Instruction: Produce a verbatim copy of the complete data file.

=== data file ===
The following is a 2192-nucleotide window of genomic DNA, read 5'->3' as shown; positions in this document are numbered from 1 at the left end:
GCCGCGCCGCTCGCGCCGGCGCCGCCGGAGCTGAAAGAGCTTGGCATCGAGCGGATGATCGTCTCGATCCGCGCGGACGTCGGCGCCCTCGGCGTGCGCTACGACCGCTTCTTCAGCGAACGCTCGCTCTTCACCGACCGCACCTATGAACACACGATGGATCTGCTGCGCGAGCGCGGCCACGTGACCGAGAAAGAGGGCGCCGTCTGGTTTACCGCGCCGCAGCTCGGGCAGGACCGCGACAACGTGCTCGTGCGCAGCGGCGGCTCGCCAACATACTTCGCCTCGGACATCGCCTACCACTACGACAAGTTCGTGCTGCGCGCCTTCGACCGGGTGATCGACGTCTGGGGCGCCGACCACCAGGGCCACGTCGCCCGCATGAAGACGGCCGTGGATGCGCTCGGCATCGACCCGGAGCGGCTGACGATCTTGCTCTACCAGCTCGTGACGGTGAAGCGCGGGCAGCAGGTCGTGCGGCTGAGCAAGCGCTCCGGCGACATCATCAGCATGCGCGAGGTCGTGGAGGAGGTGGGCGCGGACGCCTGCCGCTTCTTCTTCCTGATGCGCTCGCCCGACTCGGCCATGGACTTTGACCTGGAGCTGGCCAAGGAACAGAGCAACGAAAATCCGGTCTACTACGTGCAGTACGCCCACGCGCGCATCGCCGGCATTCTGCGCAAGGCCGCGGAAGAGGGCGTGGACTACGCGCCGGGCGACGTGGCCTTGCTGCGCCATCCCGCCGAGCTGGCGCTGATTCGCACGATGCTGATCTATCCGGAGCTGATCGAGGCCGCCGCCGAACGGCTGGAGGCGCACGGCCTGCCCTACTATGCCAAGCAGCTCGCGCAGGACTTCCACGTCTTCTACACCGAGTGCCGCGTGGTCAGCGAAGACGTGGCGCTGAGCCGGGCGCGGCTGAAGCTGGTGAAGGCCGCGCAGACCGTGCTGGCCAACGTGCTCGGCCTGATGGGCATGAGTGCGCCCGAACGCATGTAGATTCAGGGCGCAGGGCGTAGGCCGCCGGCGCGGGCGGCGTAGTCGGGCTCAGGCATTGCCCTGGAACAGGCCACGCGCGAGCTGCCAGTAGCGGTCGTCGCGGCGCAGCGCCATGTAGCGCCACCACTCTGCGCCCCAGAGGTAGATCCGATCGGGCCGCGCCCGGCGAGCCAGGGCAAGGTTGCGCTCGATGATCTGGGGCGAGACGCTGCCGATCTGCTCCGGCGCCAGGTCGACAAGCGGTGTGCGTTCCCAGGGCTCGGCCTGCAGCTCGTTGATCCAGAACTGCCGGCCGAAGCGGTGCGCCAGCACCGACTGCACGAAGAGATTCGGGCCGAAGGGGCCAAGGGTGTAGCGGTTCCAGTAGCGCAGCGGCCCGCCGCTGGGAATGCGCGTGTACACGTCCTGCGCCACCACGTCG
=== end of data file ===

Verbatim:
The following is a 2192-nucleotide window of genomic DNA, read 5'->3' as shown; positions in this document are numbered from 1 at the left end:
GCCGCGCCGCTCGCGCCGGCGCCGCCGGAGCTGAAAGAGCTTGGCATCGAGCGGATGATCGTCTCGATCCGCGCGGACGTCGGCGCCCTCGGCGTGCGCTACGACCGCTTCTTCAGCGAACGCTCGCTCTTCACCGACCGCACCTATGAACACACGATGGATCTGCTGCGCGAGCGCGGCCACGTGACCGAGAAAGAGGGCGCCGTCTGGTTTACCGCGCCGCAGCTCGGGCAGGACCGCGACAACGTGCTCGTGCGCAGCGGCGGCTCGCCAACATACTTCGCCTCGGACATCGCCTACCACTACGACAAGTTCGTGCTGCGCGCCTTCGACCGGGTGATCGACGTCTGGGGCGCCGACCACCAGGGCCACGTCGCCCGCATGAAGACGGCCGTGGATGCGCTCGGCATCGACCCGGAGCGGCTGACGATCTTGCTCTACCAGCTCGTGACGGTGAAGCGCGGGCAGCAGGTCGTGCGGCTGAGCAAGCGCTCCGGCGACATCATCAGCATGCGCGAGGTCGTGGAGGAGGTGGGCGCGGACGCCTGCCGCTTCTTCTTCCTGATGCGCTCGCCCGACTCGGCCATGGACTTTGACCTGGAGCTGGCCAAGGAACAGAGCAACGAAAATCCGGTCTACTACGTGCAGTACGCCCACGCGCGCATCGCCGGCATTCTGCGCAAGGCCGCGGAAGAGGGCGTGGACTACGCGCCGGGCGACGTGGCCTTGCTGCGCCATCCCGCCGAGCTGGCGCTGATTCGCACGATGCTGATCTATCCGGAGCTGATCGAGGCCGCCGCCGAACGGCTGGAGGCGCACGGCCTGCCCTACTATGCCAAGCAGCTCGCGCAGGACTTCCACGTCTTCTACACCGAGTGCCGCGTGGTCAGCGAAGACGTGGCGCTGAGCCGGGCGCGGCTGAAGCTGGTGAAGGCCGCGCAGACCGTGCTGGCCAACGTGCTCGGCCTGATGGGCATGAGTGCGCCCGAACGCATGTAGATTCAGGGCGCAGGGCGTAGGCCGCCGGCGCGGGCGGCGTAGTCGGGCTCAGGCATTGCCCTGGAACAGGCCACGCGCGAGCTGCCAGTAGCGGTCGTCGCGGCGCAGCGCCATGTAGCGCCACCACTCTGCGCCCCAGAGGTAGATCCGATCGGGCCGCGCCCGGCGAGCCAGGGCAAGGTTGCGCTCGATGATCTGGGGCGAGACGCTGCCGATCTGCTCCGGCGCCAGGTCGACAAGCGGTGTGCGTTCCCAGGGCTCGGCCTGCAGCTCGTTGATCCAGAACTGCCGGCCGAAGCGGTGCGCCAGCACCGACTGCACGAAGAGATTCGGGCCGAAGGGGCCAAGGGTGTAGCGGTTCCAGTAGCGCAGCGGCCCGCCGCTGGGAATGCGCGTGTACACGTCCTGCGCCACCACGTCG